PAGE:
I hope that the initial enthusiasm generated by the changes being made to our National association continues. The BTBA in its current format could not continue and new ideas and a new structure were needed. I look forward to seeing what they have in mind. Closer co-operation with the proprietors is starting to happen and this needs to continue and develop. Tenpin bowling has always, and always will, rely on the enthusiastic amateur, to organise and run events. Junior participation is the essential lifeblood of any sport and thankfully bowling does well here with many clubs and coaches and a vibrant series of competitive bowling. Unfortunately many juniors do not make the progression into adult leagues due to the cost and other distractions of modern life. I again come back to the point in making a bowling centre a meeting place for bowlers where you can meet like minded people and socialise, in this way bowling will prosper.

As a bowler you do shoe up from time to time, Do you still get the buzz you always did from bowling?

I still play in our scratch doubles league on a Tuesday at Shipley, I’m down on average this season to 189, getting on a bit and the old body doesn’t always do what the brain tells it but I enjoy it tremendously. I also play the Nationals every year with the Shipley teams, we usually take 10 of us away for the weekend and stay in a hotel and make it a social weekend as well. This to me is what bowling is about, the friendship, the camaraderie, doing our best and participating in a sport we all love. Winning is not everything but it’s nice when you do.

Having been around the sport for so long and seeing the changes to technology in all aspects of the game what things do you think have improved the sport and which things do you think may have hindered the sport?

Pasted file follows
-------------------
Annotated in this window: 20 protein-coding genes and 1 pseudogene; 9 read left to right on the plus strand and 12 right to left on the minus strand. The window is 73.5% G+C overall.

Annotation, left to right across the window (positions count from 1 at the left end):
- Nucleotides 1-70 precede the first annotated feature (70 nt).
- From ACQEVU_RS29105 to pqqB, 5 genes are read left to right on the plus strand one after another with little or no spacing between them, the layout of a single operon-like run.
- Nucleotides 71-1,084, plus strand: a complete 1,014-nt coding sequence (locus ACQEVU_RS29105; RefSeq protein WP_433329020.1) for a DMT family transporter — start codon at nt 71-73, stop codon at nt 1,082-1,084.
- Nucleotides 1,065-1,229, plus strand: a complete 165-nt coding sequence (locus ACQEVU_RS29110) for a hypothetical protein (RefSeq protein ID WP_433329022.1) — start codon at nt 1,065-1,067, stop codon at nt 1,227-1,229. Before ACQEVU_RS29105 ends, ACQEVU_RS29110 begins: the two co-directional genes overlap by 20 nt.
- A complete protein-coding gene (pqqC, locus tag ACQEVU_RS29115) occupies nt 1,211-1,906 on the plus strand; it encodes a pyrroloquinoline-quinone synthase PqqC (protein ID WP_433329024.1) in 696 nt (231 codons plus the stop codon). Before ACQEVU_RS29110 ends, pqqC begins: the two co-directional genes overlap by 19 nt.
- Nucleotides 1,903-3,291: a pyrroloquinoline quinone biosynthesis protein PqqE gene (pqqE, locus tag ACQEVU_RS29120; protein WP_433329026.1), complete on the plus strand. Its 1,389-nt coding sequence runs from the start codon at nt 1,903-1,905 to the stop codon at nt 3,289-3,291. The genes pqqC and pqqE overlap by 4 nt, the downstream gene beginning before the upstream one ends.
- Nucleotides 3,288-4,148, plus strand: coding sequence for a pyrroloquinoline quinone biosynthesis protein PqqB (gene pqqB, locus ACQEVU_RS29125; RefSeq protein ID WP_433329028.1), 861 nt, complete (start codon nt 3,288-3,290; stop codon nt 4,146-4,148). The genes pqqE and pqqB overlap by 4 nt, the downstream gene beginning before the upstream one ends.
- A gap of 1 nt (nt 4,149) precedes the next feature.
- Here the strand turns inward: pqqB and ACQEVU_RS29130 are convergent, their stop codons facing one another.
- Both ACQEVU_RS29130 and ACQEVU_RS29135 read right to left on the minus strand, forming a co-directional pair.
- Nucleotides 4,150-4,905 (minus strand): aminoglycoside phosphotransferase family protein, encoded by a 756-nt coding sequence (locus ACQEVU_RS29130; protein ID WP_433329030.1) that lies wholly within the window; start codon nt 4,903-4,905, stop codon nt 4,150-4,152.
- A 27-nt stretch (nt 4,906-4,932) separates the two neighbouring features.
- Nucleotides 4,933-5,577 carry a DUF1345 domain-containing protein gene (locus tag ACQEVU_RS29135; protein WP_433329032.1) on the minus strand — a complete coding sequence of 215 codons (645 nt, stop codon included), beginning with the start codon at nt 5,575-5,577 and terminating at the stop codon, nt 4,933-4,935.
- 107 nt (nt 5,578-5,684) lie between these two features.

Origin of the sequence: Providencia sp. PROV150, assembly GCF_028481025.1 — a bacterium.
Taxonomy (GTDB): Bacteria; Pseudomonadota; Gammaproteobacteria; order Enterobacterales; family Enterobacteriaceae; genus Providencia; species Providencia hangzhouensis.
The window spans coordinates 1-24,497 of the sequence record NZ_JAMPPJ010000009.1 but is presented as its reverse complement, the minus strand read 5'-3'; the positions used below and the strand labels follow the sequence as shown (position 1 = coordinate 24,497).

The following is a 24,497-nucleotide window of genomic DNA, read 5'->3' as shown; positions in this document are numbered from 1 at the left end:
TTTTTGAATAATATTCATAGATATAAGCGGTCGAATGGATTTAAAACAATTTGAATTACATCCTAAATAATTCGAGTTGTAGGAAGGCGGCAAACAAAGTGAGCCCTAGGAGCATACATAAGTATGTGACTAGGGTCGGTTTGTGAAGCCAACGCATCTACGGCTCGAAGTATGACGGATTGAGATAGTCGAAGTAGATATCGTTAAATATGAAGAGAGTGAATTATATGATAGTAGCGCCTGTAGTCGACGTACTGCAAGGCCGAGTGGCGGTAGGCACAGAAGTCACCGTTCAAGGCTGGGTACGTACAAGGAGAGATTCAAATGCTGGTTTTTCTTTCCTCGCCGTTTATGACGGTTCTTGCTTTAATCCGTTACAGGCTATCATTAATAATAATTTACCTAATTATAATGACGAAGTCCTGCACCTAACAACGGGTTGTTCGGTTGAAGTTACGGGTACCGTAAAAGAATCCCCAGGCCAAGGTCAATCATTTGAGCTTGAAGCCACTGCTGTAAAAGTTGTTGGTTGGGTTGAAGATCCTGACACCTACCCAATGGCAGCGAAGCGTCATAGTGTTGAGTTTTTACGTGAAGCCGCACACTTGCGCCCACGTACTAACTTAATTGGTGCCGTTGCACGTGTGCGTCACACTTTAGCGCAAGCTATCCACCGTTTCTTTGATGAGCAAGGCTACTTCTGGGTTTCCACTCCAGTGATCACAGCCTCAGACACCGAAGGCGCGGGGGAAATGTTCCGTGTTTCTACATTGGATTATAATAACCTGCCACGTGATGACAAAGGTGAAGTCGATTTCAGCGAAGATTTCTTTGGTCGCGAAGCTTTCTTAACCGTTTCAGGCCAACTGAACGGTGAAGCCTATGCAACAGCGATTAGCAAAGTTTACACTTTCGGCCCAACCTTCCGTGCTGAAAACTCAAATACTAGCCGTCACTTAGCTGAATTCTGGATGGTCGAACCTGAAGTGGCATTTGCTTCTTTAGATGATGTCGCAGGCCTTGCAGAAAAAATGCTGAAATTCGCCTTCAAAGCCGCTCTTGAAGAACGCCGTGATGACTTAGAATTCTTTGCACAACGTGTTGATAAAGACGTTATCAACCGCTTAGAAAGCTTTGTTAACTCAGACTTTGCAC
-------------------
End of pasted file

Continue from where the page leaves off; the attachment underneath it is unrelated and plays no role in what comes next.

How long have you got? Synthetic lanes, reactive bowling balls, new lane conditioning products, hi tech lane machines have all increased the number of variables in the game. How many times do you hear the term “matching up”, it is quite an art form to understand all this and use it to your advantage. In this respect the game has become more complicated and more expensive as usually a number of bowling balls are required for the different conditions experienced. I am not sure this is a good thing as bowlers tend to “buy” a shot rather than look at the fundamentals of their game and maybe change release, line or pace to play the best shot. Too many bowlers just want to rev it up and throw it hard to hit somewhere on the pocket side of the headpin to get maximum action and carry. Synthetic lanes in themselves have generally been good, more consistent, easier to maintain, longer lasting but herein lies another issue, Topography. This is a hot topic in the states at the moment, just check out the Kegel web site for more on this and their lane mapping system. Topography can be the single most significant factor affecting the bowl ability of a bowling lane, particularly with overlays. Any dip, slope or rise will affect the roll of the ball and how it reacts. It is estimated less than 1% of all lanes in the states fully meet the level test in all areas. So you may have the best lane machine and if you are lucky you may have someone who knows how to use it and put down a great pattern but if your lanes are not level each lane will react differently. The new lane machines and conditioning products are great they can put down oil board by board and create wonderful patterns at the touch of a button. It is therefore easier to create a range of patterns with differing difficulties. Once again these machines are more complicated to maintain and to keep in good working order so can easily go wrong and negate any advantage. All in all we have to move with the times but I would like to see a limit on the aggressive nature and design of bowling balls which would enable everything to be calmed down, use less oil and in my view bring more skill into the game.